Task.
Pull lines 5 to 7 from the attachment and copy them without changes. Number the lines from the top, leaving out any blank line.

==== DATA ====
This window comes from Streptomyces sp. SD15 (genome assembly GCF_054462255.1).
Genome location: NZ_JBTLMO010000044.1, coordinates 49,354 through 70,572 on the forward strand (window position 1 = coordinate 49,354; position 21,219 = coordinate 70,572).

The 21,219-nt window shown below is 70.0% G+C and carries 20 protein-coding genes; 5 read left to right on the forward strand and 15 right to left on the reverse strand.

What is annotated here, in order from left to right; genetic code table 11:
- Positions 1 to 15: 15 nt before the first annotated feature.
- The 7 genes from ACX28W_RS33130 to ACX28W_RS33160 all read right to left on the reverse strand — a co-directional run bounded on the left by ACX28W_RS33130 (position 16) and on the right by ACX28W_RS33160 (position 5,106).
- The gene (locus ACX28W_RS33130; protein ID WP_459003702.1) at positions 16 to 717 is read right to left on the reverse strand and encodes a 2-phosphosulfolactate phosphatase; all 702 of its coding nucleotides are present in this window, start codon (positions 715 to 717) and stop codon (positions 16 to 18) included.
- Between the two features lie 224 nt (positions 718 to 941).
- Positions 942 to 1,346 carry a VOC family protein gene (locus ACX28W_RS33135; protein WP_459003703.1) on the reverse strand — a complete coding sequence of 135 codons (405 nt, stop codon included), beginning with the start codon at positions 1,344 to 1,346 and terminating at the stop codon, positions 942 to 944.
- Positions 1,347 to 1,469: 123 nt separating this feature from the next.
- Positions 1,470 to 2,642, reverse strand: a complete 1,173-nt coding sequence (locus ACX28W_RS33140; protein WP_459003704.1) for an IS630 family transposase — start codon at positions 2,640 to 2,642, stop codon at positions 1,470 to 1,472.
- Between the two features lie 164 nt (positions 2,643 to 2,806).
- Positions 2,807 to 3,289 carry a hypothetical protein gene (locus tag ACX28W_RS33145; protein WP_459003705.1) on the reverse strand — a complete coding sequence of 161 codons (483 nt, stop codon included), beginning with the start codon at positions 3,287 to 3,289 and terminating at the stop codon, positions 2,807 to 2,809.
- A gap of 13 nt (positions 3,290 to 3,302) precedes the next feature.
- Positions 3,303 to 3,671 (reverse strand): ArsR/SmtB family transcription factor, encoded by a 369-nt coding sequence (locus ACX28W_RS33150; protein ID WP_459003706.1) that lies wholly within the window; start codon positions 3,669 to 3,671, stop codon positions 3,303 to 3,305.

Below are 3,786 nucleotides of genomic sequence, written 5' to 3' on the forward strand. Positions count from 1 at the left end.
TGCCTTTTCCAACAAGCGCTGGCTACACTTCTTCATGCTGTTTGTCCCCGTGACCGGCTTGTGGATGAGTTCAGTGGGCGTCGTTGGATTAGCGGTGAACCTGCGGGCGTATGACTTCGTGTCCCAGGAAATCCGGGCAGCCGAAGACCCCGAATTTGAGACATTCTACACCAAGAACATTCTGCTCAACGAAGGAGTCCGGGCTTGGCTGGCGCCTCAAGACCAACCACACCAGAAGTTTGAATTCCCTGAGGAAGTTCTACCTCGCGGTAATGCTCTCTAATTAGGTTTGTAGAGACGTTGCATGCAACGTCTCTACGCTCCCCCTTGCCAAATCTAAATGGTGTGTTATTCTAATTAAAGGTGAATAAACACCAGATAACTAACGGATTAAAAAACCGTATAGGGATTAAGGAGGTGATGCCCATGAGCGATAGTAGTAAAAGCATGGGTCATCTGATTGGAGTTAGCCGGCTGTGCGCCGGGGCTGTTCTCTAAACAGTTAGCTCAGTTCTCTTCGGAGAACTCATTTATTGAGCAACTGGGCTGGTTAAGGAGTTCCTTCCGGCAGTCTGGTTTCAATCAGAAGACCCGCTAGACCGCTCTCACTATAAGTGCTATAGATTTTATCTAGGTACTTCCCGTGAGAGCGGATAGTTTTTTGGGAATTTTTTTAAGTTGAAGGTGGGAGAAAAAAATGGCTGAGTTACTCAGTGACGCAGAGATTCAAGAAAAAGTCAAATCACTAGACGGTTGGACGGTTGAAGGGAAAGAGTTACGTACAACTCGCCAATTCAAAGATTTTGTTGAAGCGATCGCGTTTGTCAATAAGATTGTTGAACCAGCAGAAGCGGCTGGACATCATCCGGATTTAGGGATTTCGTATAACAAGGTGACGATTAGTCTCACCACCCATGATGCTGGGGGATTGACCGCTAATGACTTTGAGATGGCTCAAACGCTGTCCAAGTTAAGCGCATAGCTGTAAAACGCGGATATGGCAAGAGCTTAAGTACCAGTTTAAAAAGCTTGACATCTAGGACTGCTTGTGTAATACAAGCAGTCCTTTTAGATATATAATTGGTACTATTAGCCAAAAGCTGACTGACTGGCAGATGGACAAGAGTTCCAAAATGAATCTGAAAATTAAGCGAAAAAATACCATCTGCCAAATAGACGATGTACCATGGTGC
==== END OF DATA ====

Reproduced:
- Positions 1 to 15: 15 nt before the first annotated feature.
- The 7 genes from ACX28W_RS33130 to ACX28W_RS33160 all read right to left on the reverse strand — a co-directional run bounded on the left by ACX28W_RS33130 (position 16) and on the right by ACX28W_RS33160 (position 5,106).
- The gene (locus ACX28W_RS33130; protein ID WP_459003702.1) at positions 16 to 717 is read right to left on the reverse strand and encodes a 2-phosphosulfolactate phosphatase; all 702 of its coding nucleotides are present in this window, start codon (positions 715 to 717) and stop codon (positions 16 to 18) included.